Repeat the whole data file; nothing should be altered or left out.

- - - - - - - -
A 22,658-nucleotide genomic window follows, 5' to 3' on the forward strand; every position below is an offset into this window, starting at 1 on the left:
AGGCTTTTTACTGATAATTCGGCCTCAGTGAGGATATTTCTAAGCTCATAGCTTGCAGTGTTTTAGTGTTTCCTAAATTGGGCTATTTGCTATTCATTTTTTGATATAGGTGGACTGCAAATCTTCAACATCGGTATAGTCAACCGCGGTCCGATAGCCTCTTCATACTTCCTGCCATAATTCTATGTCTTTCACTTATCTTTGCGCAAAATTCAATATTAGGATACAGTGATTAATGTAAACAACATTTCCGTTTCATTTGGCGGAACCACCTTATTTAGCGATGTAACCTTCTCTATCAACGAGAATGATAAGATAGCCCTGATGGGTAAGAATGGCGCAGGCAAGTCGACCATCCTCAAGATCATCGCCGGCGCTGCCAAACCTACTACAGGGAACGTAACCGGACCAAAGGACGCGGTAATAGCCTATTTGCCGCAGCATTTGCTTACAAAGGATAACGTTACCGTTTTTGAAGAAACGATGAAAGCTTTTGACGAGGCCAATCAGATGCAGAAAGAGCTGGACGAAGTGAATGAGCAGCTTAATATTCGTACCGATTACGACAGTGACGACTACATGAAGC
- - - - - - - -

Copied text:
A 22,658-nucleotide genomic window follows, 5' to 3' on the forward strand; every position below is an offset into this window, starting at 1 on the left:
AGGCTTTTTACTGATAATTCGGCCTCAGTGAGGATATTTCTAAGCTCATAGCTTGCAGTGTTTTAGTGTTTCCTAAATTGGGCTATTTGCTATTCATTTTTTGATATAGGTGGACTGCAAATCTTCAACATCGGTATAGTCAACCGCGGTCCGATAGCCTCTTCATACTTCCTGCCATAATTCTATGTCTTTCACTTATCTTTGCGCAAAATTCAATATTAGGATACAGTGATTAATGTAAACAACATTTCCGTTTCATTTGGCGGAACCACCTTATTTAGCGATGTAACCTTCTCTATCAACGAGAATGATAAGATAGCCCTGATGGGTAAGAATGGCGCAGGCAAGTCGACCATCCTCAAGATCATCGCCGGCGCTGCCAAACCTACTACAGGGAACGTAACCGGACCAAAGGACGCGGTAATAGCCTATTTGCCGCAGCATTTGCTTACAAAGGATAACGTTACCGTTTTTGAAGAAACGATGAAAGCTTTTGACGAGGCCAATCAGATGCAGAAAGAGCTGGACGAAGTGAATGAGCAGCTTAATATTCGTACCGATTACGACAGTGACGACTACATGAAGC